Garrison Keillor’s fictional Lake Wobegon is a place “where all the children are above average.” Donald Knuth alluded to this in his exercise regarding “Lake Wobegon Dice,” a set of dice where the roll of each die is (probably) above average.
Let A be a six-sided die with a 5 on one side and 3’s on the other sides.
Let B and C be six-sided dice with 1’s on two sides and 4’s on four sides.
Then the probabilities
Pr( A > (A + B + C)/3 )
Pr( B > (A + B + C)/3 )
Pr( C > (A + B + C)/3 )
are all greater than 1/2.
To see this, list out all the possible rolls where each die is above average. The triples show the value of A, B, and C in that order. We have A above average if the rolls are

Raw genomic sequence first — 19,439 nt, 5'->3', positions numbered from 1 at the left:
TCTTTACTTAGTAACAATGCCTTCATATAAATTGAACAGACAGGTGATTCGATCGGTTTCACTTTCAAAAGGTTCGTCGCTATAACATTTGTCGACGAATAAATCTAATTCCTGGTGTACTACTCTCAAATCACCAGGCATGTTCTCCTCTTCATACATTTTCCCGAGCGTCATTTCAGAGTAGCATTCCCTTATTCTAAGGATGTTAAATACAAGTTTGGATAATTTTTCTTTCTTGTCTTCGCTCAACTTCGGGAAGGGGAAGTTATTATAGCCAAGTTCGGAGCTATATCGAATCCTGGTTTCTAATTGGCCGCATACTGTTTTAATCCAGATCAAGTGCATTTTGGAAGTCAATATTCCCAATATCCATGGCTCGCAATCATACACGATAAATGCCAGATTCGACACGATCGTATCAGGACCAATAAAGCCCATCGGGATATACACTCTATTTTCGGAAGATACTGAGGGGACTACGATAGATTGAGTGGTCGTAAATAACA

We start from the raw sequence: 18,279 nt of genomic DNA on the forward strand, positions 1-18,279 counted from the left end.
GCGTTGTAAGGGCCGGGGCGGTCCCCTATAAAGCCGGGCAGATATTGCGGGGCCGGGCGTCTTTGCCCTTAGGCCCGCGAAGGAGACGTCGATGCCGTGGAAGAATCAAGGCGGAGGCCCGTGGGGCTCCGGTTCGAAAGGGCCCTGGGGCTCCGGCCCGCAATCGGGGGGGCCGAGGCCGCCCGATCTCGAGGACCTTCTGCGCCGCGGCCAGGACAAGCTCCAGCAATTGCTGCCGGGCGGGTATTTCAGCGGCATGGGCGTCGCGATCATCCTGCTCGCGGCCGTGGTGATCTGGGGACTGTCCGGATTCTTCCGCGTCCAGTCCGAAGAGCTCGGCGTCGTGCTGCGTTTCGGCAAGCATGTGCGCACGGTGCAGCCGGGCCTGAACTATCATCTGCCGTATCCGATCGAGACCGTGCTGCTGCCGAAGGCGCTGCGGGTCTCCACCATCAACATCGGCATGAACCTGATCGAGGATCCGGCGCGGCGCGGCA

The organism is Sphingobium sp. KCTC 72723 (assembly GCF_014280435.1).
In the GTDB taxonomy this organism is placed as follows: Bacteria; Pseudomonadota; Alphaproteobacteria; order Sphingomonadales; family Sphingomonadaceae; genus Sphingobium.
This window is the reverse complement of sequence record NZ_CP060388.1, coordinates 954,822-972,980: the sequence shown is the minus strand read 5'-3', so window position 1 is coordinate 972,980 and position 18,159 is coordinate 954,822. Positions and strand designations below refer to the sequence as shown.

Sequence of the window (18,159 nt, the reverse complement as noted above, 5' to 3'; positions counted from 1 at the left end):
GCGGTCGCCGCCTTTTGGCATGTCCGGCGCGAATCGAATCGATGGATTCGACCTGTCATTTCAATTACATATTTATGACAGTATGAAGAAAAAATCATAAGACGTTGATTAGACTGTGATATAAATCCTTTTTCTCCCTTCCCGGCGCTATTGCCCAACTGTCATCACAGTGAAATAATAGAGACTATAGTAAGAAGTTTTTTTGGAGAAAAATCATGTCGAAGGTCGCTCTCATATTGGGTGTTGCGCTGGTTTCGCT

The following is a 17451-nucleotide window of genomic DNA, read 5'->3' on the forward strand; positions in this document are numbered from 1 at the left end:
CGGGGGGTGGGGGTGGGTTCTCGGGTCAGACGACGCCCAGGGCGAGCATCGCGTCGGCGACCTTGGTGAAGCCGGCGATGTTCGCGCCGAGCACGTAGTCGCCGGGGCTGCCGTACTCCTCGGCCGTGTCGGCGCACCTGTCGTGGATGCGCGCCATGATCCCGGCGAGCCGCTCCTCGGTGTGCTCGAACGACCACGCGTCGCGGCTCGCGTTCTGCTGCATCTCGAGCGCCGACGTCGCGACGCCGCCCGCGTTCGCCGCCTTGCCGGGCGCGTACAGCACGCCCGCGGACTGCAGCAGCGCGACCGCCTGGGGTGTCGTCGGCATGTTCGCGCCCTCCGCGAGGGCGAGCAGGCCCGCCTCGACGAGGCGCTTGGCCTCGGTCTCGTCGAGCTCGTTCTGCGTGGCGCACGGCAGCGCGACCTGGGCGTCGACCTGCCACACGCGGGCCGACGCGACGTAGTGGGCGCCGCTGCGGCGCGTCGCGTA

(3, 1, 1)
(3, 1, 4)
(3, 4, 1)
(5, *, *)
These outcomes have probability 5/54, 10/54, 10/54, and 1/6. The total is 34/54 = 17/27 > 1/2.
We have B above average when the rolls are
(3, 4, *)
(5, 4, 1)
which have probability 5/9 and 1/27 for a total of 16/27 > 1/2. And C is the same as B.
It seems paradoxical for three different dice to each have a probability better than 1/2 of being above average. The resolution is that the three events
A > (A + B + C)/3
B > (A + B + C)/3
C > (A + B + C)/3
are not exclusive. For example, in the roll (3, 4, 1) both A and B are above the average of 8/3.
I ran across this in The Art of Computer Programming, Volume 4, Pre-fascicle 5A, Exercise 3. Fascicle 5 has since been published, but I don’t have a copy. I don’t know whether this exercise made it into the published version. If it did, the page number may have changed.